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Do You WANT to Know Your Neighbors?

Ever had a neighbor knock on your door? Did you cringe?

Recently, one of my editors from The Nest told me about a weird neighbor experience she'd just had. Let me preface her tale with this: In NYC, we love it when the guy at the corner deli memorizes our name (and how we take our coffee). It makes us feel like our 'hood is a little slice of Mayberry and that we’re all looking out for each other. Kumbaya, everyone. And also with you. But when it comes to the residents of our own buildings, we are way more standoffish. Etiquette-wise, I'd put it somewhere near ATM rules -- do not invade each other's personal space, say “hello” (eye contact + a nod is preferable to making actual noise), and keep moving. Don't look at me like that. It's just the NYC way.

So here's what went down with my editor. Around 11 p.m. the other night, there was a knock on her apartment door. Her boyfriend answered and saw their new, across-the-hall neighbors: a young, southern couple who'd just moved in and wanted to introduce themselves. My editor friend was not thrilled that her boyfriend had even opened the door and was even less jazzed about the fact that he proceeded to make plans with them (they’re coming over for drinks later this week) before sending them on their way. Her fear? If they end up being total nutjobs, it will be nearly impossible to avoid them (remember, they live right across the hall). Oy! I get where she's coming from. The first red flag for me was the time. I mean 11 p.m.? I'm from the (fuddy-duddy) school of no good news is ever delivered post-10 p.m. So a call or drop-by after that hour rarely bodes well. In other words, no one's really into surprise, late-night get-togethers. Okay, maybe two exceptions: college kids and stoners (of which there is likely massive overlap), and in the case of the latter, both the dropper-byer and the drop-ee must be stoned to make it truly harmonious. I believe it was Ann Landers who first said that, FYI.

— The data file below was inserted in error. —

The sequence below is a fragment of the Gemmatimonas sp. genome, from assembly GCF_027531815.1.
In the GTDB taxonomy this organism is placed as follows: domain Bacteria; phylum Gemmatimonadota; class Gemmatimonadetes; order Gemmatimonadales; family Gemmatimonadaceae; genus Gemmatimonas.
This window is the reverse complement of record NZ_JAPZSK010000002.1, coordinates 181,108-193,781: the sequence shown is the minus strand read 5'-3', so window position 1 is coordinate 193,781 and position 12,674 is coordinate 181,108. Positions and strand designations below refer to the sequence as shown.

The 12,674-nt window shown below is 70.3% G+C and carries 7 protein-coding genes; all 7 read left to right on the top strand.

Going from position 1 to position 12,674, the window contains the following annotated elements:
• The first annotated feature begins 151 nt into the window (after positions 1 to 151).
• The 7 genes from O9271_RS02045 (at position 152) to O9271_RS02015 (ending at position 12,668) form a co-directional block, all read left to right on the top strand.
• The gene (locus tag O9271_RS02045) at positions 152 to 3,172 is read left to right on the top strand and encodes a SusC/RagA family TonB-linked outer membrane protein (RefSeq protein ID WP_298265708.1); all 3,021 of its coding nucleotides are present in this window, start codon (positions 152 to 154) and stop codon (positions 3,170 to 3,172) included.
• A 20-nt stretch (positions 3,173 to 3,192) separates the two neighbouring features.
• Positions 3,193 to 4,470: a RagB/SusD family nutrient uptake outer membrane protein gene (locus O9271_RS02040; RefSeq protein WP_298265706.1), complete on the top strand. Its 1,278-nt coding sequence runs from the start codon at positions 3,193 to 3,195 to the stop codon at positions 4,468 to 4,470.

But anyway...besides the inappropriate hour, was there really anything wrong with the neighbors coming over to say hello? I'm going to go with no -- even though I get how my editor feels. Chances are this couple is just lonely, bored and (possibly) super-stoned. I don't know about you guys, but I’ve found it to be much harder to make friends and meet people as a couple. As a single person, I'd go out one night with a girlfriend and come home with plans for the next six weekends. So to my editor, I say: Have the drinks, honey. If the neighbors turn out to be duds, you can easily wriggle out of future hangs by claiming to have brought home a work project to finish that night.

I could write so much more about this, because Jack and I brought our city 'tude upstate with us and were also totally wigged when our neighbors dropped by or invited us to things. But now that we've had enough time to get over ourselves (and to stop being such citiots), we LOVE our neighbors (even the really, really weird ones). But it's made me realize how differently neighbors interact geographically.

So what are the neighbor "rules" in your neck of the woods? (And yes, I realize I just sounded a lot like Al Roker.)

-- Holly

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